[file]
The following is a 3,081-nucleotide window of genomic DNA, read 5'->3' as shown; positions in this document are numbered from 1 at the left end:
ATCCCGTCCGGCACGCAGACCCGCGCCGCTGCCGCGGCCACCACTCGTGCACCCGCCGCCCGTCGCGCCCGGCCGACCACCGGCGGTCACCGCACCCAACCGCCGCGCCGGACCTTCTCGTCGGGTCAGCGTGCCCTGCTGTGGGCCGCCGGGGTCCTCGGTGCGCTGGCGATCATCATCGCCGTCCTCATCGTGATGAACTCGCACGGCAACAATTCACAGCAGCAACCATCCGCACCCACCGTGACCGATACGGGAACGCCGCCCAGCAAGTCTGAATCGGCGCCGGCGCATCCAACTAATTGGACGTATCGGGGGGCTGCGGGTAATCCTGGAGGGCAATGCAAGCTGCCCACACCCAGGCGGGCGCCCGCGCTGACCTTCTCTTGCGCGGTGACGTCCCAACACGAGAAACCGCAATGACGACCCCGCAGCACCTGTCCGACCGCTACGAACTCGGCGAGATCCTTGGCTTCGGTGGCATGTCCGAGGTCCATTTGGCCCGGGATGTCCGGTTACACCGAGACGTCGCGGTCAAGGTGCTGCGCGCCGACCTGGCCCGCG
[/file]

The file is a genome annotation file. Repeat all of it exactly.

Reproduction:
The following is a 3,081-nucleotide window of genomic DNA, read 5'->3' as shown; positions in this document are numbered from 1 at the left end:
ATCCCGTCCGGCACGCAGACCCGCGCCGCTGCCGCGGCCACCACTCGTGCACCCGCCGCCCGTCGCGCCCGGCCGACCACCGGCGGTCACCGCACCCAACCGCCGCGCCGGACCTTCTCGTCGGGTCAGCGTGCCCTGCTGTGGGCCGCCGGGGTCCTCGGTGCGCTGGCGATCATCATCGCCGTCCTCATCGTGATGAACTCGCACGGCAACAATTCACAGCAGCAACCATCCGCACCCACCGTGACCGATACGGGAACGCCGCCCAGCAAGTCTGAATCGGCGCCGGCGCATCCAACTAATTGGACGTATCGGGGGGCTGCGGGTAATCCTGGAGGGCAATGCAAGCTGCCCACACCCAGGCGGGCGCCCGCGCTGACCTTCTCTTGCGCGGTGACGTCCCAACACGAGAAACCGCAATGACGACCCCGCAGCACCTGTCCGACCGCTACGAACTCGGCGAGATCCTTGGCTTCGGTGGCATGTCCGAGGTCCATTTGGCCCGGGATGTCCGGTTACACCGAGACGTCGCGGTCAAGGTGCTGCGCGCCGACCTGGCCCGCG